The colour black represented death and the afterlife to the ancient Egyptians. Osiris was given the epithet “the black one” because he was the king of the netherworld, and both he and Anubis (the god of embalming) were portrayed with black faces.
The Egyptians also associated black with fertility and resurrection because much of their agriculture was dependent on the rich dark silt deposited on the river banks by the Nile during the inundation. When used to represent resurrection, black and green were interchangeable. As a result, the gods Osiris and Geb were depicted with black or green skin to emphasise their connection with fertility.
Egypt was known as Kemet, “the black land” and it is thought that this was a reference to the Nile not a description of ethnicity. Queen Ahmose-Nefertari was often depicted with black skin. While some have argued that this was a comment on the fact that she was of Nubian descent (which is quite possible) it is equally likely that it was symbolic of the fact that she was the patroness of the necropolis and was one of the few people to be deified.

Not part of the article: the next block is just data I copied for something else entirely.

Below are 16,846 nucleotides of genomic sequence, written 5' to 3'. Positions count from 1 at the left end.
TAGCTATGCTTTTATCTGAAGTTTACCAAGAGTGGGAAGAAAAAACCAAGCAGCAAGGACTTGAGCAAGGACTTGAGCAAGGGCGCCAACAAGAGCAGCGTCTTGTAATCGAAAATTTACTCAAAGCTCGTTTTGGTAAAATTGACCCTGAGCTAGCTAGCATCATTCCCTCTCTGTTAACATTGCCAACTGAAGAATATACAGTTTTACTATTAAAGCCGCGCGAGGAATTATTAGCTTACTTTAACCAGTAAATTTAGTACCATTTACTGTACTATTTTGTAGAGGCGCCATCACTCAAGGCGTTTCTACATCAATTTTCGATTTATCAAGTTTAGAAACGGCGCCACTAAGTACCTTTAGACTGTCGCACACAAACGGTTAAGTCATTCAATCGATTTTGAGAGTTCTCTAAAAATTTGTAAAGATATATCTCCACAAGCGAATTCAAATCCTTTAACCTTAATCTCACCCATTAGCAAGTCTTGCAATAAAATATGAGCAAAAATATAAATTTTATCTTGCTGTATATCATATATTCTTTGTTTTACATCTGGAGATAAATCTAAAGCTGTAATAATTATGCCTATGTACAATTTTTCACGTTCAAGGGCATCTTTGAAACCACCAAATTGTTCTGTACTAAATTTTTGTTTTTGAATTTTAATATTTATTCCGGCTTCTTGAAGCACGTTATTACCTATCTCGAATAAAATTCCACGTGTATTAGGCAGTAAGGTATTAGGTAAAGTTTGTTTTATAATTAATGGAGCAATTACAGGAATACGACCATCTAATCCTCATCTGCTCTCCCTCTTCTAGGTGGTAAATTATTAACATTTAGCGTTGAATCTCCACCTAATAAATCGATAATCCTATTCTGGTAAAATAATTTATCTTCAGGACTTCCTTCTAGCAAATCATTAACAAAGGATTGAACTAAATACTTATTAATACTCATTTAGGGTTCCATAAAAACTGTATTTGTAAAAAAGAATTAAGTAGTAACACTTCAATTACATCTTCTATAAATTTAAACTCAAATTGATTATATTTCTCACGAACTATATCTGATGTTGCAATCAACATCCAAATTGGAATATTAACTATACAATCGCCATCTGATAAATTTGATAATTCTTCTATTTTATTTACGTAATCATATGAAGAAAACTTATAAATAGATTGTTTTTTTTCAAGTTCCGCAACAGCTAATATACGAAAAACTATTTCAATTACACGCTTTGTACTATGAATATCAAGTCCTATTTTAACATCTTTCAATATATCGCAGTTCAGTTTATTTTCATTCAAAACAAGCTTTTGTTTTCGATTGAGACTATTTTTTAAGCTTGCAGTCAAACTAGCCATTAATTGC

Black could also be associated with chaos and outsiders. Nubians were depicted with black skin while Asiatics, Libyans and Egyptian women were depicted with yellow skin and Egyptian men with red skin. Yet, black was thought to be able to control chaos. In later periods, healing stones were almost exclusively made from black stone.
Black paint was made from soot or charcoal and occasionally from an ore of manganese. Black onyx was a popular gemstone and Ebony (which takes its modern name from the Egyptian “hbny”) was also highly prized. It was often paired with ivory to make beautiful furniture. Tutankhamun had a beautiful ebony and ivory senet board in his tomb, so that he could enjoy the popular game for eternity.
Copyright J Hill 2010